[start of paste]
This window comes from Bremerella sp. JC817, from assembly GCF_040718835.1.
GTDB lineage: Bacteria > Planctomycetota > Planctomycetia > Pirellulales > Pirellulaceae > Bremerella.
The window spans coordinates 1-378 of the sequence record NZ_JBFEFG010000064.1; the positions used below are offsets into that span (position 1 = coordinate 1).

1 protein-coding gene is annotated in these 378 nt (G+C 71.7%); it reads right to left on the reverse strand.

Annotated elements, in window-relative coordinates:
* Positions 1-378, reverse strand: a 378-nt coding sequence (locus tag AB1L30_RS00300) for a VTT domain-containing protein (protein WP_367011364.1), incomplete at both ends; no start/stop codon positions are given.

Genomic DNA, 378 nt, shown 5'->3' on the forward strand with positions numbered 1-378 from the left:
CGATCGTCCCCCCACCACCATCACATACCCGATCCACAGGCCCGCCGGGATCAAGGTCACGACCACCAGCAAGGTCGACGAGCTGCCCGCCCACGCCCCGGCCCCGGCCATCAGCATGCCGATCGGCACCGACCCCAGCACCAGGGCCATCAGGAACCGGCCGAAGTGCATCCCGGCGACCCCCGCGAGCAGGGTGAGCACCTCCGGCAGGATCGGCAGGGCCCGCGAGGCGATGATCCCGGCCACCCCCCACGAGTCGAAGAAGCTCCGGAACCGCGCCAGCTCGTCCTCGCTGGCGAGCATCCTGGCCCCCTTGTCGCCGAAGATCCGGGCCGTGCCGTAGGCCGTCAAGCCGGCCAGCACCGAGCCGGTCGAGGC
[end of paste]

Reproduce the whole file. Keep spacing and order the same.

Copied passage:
This window comes from Bremerella sp. JC817, from assembly GCF_040718835.1.
GTDB lineage: Bacteria > Planctomycetota > Planctomycetia > Pirellulales > Pirellulaceae > Bremerella.
The window spans coordinates 1-378 of the sequence record NZ_JBFEFG010000064.1; the positions used below are offsets into that span (position 1 = coordinate 1).

1 protein-coding gene is annotated in these 378 nt (G+C 71.7%); it reads right to left on the reverse strand.

Annotated elements, in window-relative coordinates:
* Positions 1-378, reverse strand: a 378-nt coding sequence (locus tag AB1L30_RS00300) for a VTT domain-containing protein (protein WP_367011364.1), incomplete at both ends; no start/stop codon positions are given.

Genomic DNA, 378 nt, shown 5'->3' on the forward strand with positions numbered 1-378 from the left:
CGATCGTCCCCCCACCACCATCACATACCCGATCCACAGGCCCGCCGGGATCAAGGTCACGACCACCAGCAAGGTCGACGAGCTGCCCGCCCACGCCCCGGCCCCGGCCATCAGCATGCCGATCGGCACCGACCCCAGCACCAGGGCCATCAGGAACCGGCCGAAGTGCATCCCGGCGACCCCCGCGAGCAGGGTGAGCACCTCCGGCAGGATCGGCAGGGCCCGCGAGGCGATGATCCCGGCCACCCCCCACGAGTCGAAGAAGCTCCGGAACCGCGCCAGCTCGTCCTCGCTGGCGAGCATCCTGGCCCCCTTGTCGCCGAAGATCCGGGCCGTGCCGTAGGCCGTCAAGCCGGCCAGCACCGAGCCGGTCGAGGC